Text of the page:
Leon Nagant with his rifle participated in tenders in Europe, in Belgium in particular (but Paul Mauser won there). He had 300 rifles of very good quality. We have preserved some of them in museums, in particular, in the Artillery Museum in St. Petersburg. Why they are unknown in Europe, I do not understand.
 

Hammergun

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My son has a Mosin that we occasionally shoot. We always discuss the ruggedness and simplicity of the design. It seems unbreakable!
 

Shootist43

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Vashper, like Pheroze I cannot read a word in Russian. But from the pictures your friend included it is obvious that he made a fair comparison of the two rifles. Please convey our thanks to him. I am curious, was one rifle more accurate than the other? Or has that information been lost to history?

If you don't mind answering a personal question about you, what do you do for a living?
 

Pondoro

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No, Pondoro, "short arms" are still banned, so on sale there are all sorts of freaks, made of Stechkin pistols or revolvers Nagant, with the barrel longer than 50 cm (this is a requirement of the Law).

View attachment 266298

You can buy "Naganych" too, shooting rubber bullets, converted from combat.

Nagant himself is still in service, in the police, at least, and how is it in army - I do not know, maybe some of generals have them as service weapons. In the USSR military Nagant were double action only. However, there were sporting revolvers - those, it seems, were single action. Sports rounds were a little different. When I served, I loved to shoot from Nagant, but did not like to recharge it. Interesting weapons, 7 rounds, which could be a surprise moment in some situation. But as I remember, in Sweden and Norway, some Nagant, too, was in armee, wasn't it?
Vaspher, you are quite right, both Norway (1893) and Sweden used Nagant revolvers, they are somewhat different as they dont have the gas seal cylinder and the cartridge is a different 7,5mm round, Norway got theirs mostly from Belgium but also bought some from Sweden who made them under license from Nagant..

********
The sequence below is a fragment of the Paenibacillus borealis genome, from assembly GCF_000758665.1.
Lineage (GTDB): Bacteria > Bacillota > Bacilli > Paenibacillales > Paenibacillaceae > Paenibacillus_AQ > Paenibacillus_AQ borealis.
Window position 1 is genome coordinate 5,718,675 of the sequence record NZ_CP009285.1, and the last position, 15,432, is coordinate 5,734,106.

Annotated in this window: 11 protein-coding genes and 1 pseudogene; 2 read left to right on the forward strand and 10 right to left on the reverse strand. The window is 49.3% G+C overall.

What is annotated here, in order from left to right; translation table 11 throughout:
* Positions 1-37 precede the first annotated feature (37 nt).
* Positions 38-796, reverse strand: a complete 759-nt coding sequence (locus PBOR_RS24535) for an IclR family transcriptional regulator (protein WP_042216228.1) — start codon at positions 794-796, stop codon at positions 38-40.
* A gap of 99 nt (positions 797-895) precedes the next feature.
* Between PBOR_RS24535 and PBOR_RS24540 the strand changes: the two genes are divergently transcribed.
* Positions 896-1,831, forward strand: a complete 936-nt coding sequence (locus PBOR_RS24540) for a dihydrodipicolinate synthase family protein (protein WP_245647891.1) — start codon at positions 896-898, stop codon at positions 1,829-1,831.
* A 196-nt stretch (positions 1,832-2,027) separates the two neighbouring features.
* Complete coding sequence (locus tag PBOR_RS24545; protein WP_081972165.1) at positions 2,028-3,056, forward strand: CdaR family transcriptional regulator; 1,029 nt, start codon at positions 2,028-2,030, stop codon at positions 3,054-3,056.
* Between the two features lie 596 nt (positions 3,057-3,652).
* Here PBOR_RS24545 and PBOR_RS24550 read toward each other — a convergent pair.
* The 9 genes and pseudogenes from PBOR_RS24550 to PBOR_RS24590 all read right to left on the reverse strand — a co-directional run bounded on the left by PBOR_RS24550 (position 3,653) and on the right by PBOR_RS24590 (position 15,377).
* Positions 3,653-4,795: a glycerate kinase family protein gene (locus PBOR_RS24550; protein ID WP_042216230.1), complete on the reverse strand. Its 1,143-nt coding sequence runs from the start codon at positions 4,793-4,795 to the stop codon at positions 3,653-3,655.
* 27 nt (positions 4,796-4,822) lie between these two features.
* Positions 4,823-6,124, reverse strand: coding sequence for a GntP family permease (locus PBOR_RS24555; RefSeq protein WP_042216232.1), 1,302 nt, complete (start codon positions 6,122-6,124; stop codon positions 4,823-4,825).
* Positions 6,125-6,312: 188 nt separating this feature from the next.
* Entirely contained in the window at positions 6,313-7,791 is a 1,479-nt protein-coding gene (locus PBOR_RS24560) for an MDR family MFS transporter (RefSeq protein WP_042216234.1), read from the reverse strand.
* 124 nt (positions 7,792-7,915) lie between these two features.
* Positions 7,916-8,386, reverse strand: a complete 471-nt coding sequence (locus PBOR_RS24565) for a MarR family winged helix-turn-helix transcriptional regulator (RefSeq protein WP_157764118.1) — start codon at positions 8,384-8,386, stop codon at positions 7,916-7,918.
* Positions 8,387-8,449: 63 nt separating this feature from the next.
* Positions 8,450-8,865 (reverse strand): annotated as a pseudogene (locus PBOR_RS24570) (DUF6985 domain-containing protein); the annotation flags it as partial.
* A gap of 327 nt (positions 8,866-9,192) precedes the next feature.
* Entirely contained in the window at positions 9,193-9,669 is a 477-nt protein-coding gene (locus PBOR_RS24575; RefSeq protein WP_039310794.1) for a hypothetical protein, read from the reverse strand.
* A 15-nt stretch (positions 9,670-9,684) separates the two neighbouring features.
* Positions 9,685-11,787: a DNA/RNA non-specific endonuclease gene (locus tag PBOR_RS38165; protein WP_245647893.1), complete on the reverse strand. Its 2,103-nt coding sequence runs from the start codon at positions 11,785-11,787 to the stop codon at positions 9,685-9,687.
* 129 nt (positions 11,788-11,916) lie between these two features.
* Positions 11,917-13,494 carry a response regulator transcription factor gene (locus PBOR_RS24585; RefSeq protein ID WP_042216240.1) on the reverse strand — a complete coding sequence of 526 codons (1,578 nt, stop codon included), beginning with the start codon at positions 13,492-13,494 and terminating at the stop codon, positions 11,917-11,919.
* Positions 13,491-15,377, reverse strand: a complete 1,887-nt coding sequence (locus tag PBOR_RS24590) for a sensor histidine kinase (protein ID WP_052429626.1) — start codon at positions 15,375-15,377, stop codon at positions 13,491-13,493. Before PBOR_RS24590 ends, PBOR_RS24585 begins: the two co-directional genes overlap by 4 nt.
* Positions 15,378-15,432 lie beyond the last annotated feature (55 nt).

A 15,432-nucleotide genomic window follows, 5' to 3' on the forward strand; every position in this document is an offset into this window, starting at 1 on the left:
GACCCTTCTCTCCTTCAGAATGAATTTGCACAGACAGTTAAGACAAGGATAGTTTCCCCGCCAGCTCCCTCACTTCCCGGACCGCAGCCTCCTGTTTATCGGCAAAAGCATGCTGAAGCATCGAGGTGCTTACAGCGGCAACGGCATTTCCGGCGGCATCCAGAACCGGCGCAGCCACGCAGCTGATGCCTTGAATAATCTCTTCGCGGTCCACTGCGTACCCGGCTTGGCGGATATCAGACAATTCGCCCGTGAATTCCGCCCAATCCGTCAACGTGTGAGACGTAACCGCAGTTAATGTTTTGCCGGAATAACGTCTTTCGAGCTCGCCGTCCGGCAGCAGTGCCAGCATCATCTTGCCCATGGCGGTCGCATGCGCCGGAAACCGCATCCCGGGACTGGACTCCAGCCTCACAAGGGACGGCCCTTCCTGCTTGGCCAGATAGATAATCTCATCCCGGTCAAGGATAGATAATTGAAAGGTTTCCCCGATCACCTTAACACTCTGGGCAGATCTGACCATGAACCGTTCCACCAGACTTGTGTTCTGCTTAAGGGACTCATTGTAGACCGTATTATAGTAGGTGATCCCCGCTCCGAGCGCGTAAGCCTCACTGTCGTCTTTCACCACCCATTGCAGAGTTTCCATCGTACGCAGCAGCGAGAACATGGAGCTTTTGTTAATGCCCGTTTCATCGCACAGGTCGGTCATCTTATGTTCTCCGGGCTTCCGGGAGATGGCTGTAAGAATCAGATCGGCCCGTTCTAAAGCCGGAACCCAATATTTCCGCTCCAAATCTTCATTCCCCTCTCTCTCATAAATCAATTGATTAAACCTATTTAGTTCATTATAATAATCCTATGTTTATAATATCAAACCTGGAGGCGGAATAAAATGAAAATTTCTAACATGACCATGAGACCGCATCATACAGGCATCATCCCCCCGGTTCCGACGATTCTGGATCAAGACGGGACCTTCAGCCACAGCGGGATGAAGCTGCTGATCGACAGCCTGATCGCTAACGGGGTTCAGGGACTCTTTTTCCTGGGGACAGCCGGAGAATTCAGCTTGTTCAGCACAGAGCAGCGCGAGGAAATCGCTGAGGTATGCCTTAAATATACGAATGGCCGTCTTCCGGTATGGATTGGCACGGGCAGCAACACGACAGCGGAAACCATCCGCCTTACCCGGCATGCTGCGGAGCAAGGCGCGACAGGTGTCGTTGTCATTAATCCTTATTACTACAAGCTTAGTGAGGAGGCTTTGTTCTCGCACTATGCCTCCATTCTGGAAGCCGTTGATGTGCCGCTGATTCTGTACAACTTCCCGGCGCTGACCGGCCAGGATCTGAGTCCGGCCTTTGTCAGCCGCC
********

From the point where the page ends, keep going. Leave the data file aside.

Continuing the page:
I have one of them from the first shipment to our army of 6th July 1894..

Revolver-Nagant-Nagant-M1893.jpg
 

perttime

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Browsing a little more, I found that the 1891 rifle is a combination of Sergei Mosin's magazine design and Leon Nagant's action, so the "Mosin-Nagant" name makes some sense.

The "Three line rifle" (3/10 of an inch) designation is in use in Finnish, too, but it sounds like an old expression to me.

The 7.62 x 54R and the almost similar 7.62 x 53R (Finnish) are not always quite the same.
CIP Standards give 7.62 x 54R a cartridge length about 0.2mm longer than 53R, and barrel and bullet diameters are different. 7.62 x 54R bullet diameter should be 7.92 mm (0.312 in), while 7.62 x 53R specification is 7.85 mm (0.309 in): same as now common .308 Winchester diameter.
 

sestoppelman

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I call it MosiNag for short. Think I will continue to...
 

ChrisG

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I think they are functional firearms for the range and served their purpose in the 1930s and 40s, but for anything but taking to the range nowadays, they are about useless for anything else they are a gun if you couldn't afford a gun as they used to be $100. My brother has a Russian one and my brother in law has one made in Finland (the Mercedes Benz of mosins by the way... which isn't saying much). I would never hunt with one though. My neighbors cousin was killed while hunting with one. He had it on safe carrying through the woods when he slipped, the butt of the mosin hit the ground while the muzzle was inadvertently pointing at his head. Even on safe, the gun discharged killing him instantly. He was 14. After that my brother tried it with his and sure enough... with a bit of a blow to the buttstock, *click*. Not for me... they were made in an era where it was more a game of numbers than quality... the Russians didn't beat the Germans in WWII because of their overall amazing technology. They beat the Germans because for every Mauser the Germans produced, the Russians built 100 Mosins, for every Panther, the Russians made 20 T-34s.